• 2 Karen // Sep 8, 2011 at 2:17 am

    Bruce Lee did a lot for Asian Americans as up until the Asian community was kept down in America. People took Asian Americans more seriously and allowed them to move up the ladder. I think another Bruce Lee is needed.

  • 3 Hot Purse // Sep 14, 2011 at 11:20 am

    Asian americans are now the most leading minority among the united states. In the shape of hardworkers and tech savvy citizens. Whatever they complaints are ,sure they are right, because they rarely complaint. Asians don’t need any more stereotypes like Bruce Lee.

  • 4 Peter // Sep 23, 2011 at 5:34 am

    I blame Hollywood for perpetuating all these stereotypes.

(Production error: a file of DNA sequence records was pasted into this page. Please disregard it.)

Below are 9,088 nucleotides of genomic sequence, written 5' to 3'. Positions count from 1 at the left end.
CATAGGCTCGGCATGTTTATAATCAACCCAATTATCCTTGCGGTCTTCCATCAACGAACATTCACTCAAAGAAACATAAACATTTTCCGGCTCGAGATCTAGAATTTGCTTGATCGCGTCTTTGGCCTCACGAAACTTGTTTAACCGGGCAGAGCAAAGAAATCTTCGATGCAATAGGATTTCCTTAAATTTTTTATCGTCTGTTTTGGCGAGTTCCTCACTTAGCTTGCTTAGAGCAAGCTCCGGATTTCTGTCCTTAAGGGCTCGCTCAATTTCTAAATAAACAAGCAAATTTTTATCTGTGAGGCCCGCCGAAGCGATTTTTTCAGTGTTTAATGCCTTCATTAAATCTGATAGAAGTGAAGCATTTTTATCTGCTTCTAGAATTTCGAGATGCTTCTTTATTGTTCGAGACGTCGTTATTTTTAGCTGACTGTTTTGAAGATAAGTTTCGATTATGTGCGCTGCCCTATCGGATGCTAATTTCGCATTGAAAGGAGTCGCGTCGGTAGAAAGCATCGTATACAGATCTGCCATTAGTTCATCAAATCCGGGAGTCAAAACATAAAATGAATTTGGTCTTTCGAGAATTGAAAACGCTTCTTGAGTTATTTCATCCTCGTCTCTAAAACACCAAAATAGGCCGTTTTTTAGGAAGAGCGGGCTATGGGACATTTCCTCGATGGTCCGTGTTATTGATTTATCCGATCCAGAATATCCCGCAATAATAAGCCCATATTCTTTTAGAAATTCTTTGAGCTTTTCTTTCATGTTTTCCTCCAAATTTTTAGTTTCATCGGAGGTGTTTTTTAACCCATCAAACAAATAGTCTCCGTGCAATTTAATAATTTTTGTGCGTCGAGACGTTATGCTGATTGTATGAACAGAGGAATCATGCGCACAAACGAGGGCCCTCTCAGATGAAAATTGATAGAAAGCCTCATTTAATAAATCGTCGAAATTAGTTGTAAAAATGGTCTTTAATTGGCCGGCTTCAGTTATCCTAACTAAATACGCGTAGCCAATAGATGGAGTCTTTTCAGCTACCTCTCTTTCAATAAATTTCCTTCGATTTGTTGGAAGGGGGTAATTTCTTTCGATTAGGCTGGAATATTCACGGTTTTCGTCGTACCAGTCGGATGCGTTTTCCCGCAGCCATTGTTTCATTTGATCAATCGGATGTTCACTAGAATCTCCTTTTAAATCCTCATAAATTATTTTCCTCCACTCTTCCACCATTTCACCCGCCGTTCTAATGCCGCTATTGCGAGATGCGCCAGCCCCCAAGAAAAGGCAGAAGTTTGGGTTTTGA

When has there been an Asian protagonist in any US film? When has there been a positive Asian character in any TV show?

    Last I checked, the answer was zero. Asian males are continually emasculated in the media. Asian females don’t fare much better.

    Look at what happened with Rosie O’Donnell when she started speaking ching chong. Nothing. No one takes Asians seriously, and when we do have a valid complaint, it gets ignored. Got forbid if that fat piece of crap started making fun of blacks or Jews.

    If people are going to start taking Asians seriously, then Asians are going to have to start excelling at EVERYTHING – not just school, but athletics as well. The stereotype of being meek is probably what plays a big role in no one taking Asians seriously.

  • 5 Robert // Nov 9, 2011 at 8:59 am